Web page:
After the employee has completed the accident report form, the employer should report the alleged injury to its workers' compensation carrier or third-party administrator and conduct an investigation into the accident. For example, with respect to Sal's alleged injury, Acme should question workers who were near Sal at the end of the Friday shift and who worked with him that Saturday. Did any of them see anything unusual? How did Sal go about performing his duties? Did Sal complain about pain or act injured in any way? Although much more difficult to do, Acme might also try to determine what activities Sal engaged in over the weekend. On more than one occasion, an employee injured moving a refrigerator at home over the weekend has reported it at work on Monday as a work-related injury.
An employer can further its investigation by asking for current observations of the employee from supervisors, as Acme did in this case. In some instances, employers have even hired professional investigators to observe and photograph or tape an employee's activities outside the work place to determine whether an employee has a legitimate injury. Employers can and should explore these options to ensure that they aren’t paying for fraudulent workers' compensation claims.
Julie Badel, partner, Epstein Becker & Green, P.C.
(312) 499-1418, firstname.lastname@example.org
A plant engineer says:
This situation could have been avoided if Sal had done the right thing and reported the injury as soon as it happened. I must assume that Acme’s safety protocols require employees to report any injury when it happens. Sal had the remainder of a Friday shift and a whole shift on Saturday to report the injury to his supervisor and failed to do so. This could be cause for a reprimand for Sal for failing to do the right thing. The supervisory team spying on Sal is a pure waste of time, in my opinion. They should have better things to do. The supervisory team should have been watching Sal performing the task assigned and help him to understand that he shouldn’t use his right arm and maybe provide work that wouldn’t require the use of the right arm. For a person to be told by a doctor not to use the right arm and doing so is to break a lifelong habit. It doesn’t happen after being told only one time. Sal or any other employee, union or nonunion, should be fired for not cooperating with reasonable request of the safety board. The whole purpose of the safety board is to find out what happened and try to make sure it doesn’t happen again. To have the input from someone that had an accident is extremely valuable to an investigation. To shuffle someone off to a different department only moves the problem. It solves nothing. Employees whose words aren’t consistent with observed actions should be addressed with their supervisor. That is behavior that isn’t conducive to a workplace that is productive and safe.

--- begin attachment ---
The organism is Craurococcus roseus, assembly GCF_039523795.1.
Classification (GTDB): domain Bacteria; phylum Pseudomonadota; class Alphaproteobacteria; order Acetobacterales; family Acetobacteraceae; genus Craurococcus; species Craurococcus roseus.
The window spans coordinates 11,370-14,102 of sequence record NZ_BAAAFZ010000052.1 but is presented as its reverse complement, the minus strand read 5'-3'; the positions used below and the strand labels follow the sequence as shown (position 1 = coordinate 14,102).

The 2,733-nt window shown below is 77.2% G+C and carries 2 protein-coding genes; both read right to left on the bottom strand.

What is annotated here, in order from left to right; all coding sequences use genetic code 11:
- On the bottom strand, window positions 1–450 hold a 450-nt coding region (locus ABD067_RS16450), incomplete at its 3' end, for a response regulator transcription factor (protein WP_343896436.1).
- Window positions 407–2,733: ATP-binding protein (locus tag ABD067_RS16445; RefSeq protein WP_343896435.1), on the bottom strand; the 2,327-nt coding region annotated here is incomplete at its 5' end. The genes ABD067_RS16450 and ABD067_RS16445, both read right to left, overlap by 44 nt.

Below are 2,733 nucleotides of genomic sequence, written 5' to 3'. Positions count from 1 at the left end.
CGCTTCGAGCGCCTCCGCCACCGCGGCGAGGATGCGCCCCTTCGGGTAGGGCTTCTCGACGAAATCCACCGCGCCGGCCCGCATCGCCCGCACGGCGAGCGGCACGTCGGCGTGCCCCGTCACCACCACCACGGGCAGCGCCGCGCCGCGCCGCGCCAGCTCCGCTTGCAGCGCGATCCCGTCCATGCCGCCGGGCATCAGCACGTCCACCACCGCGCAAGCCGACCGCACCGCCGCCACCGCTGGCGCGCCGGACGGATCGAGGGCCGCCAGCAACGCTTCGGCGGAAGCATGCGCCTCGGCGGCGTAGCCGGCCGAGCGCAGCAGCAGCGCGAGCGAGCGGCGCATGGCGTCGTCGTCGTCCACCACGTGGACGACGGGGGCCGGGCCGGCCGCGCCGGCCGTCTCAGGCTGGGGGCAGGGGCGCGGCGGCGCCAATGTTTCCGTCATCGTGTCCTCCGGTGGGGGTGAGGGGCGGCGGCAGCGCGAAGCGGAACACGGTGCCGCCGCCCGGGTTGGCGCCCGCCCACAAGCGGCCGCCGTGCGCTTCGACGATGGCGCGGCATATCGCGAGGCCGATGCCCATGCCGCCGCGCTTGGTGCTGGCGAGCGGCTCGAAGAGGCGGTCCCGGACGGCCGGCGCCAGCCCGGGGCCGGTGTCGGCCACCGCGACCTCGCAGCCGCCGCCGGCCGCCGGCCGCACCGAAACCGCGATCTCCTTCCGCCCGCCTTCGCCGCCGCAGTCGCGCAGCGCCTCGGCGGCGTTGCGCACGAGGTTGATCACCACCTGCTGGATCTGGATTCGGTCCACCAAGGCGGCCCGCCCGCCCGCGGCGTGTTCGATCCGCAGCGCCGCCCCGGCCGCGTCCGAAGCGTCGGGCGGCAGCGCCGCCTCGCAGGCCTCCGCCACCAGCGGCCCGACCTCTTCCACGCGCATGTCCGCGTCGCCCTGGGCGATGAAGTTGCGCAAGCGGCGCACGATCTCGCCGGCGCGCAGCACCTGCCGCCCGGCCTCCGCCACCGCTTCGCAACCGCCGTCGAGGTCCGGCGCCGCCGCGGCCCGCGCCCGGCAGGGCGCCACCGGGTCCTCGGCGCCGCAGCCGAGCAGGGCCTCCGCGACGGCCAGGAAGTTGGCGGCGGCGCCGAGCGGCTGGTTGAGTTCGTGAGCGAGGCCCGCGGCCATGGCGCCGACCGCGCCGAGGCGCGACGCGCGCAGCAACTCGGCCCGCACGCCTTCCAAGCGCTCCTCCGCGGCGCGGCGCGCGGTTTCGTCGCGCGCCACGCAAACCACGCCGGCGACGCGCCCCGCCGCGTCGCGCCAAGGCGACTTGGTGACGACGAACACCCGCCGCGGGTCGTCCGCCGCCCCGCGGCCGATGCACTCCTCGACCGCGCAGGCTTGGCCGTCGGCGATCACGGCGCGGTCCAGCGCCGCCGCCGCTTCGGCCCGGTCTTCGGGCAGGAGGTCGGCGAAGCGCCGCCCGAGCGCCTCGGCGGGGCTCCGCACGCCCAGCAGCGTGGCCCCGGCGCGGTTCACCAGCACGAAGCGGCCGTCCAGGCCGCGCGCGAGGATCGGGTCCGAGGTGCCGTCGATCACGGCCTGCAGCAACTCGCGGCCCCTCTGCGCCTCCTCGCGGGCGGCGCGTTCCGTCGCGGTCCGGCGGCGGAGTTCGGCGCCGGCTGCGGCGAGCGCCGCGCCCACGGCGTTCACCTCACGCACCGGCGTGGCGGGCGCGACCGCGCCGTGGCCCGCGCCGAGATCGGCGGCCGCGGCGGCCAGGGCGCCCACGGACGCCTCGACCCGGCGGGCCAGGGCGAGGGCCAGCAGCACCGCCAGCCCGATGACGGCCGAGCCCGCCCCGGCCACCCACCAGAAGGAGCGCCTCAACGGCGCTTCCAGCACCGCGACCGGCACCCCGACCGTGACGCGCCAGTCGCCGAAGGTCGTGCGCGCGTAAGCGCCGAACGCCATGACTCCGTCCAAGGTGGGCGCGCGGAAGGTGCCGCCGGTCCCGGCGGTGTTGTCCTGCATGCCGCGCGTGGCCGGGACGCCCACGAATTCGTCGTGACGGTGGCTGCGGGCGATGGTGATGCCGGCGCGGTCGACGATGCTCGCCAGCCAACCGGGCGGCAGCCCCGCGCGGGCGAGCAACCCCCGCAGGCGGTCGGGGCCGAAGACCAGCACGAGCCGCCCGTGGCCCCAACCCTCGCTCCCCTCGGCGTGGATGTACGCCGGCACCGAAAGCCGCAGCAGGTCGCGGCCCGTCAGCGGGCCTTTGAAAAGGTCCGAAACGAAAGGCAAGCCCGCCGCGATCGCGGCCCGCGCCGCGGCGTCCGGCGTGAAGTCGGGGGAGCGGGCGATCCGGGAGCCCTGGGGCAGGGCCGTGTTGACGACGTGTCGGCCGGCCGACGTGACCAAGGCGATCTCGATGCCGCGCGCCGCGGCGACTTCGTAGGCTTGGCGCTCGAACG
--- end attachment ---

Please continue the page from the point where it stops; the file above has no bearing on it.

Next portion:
Jeffrey L. Strasser, Bacova Guild
(540) 863-2656, email@example.com
If the company does not have a policy to report injuries immediately when they haqppen they should, Sal should have been coached to report injury rather than wait until it so bad he was force to. The company may have been able to work with him.No doubt he had the time he told everyone else. Supervisors have better things to do then to spy on any employee, with that in mind, they certainly could document things seen in the regular course of the day. No matter what follow the procedure set up, in most cases there is a series of things which need to be done, from coaching to unpaid removal from job for 3,5 days to being dismissed. What did the doctor say?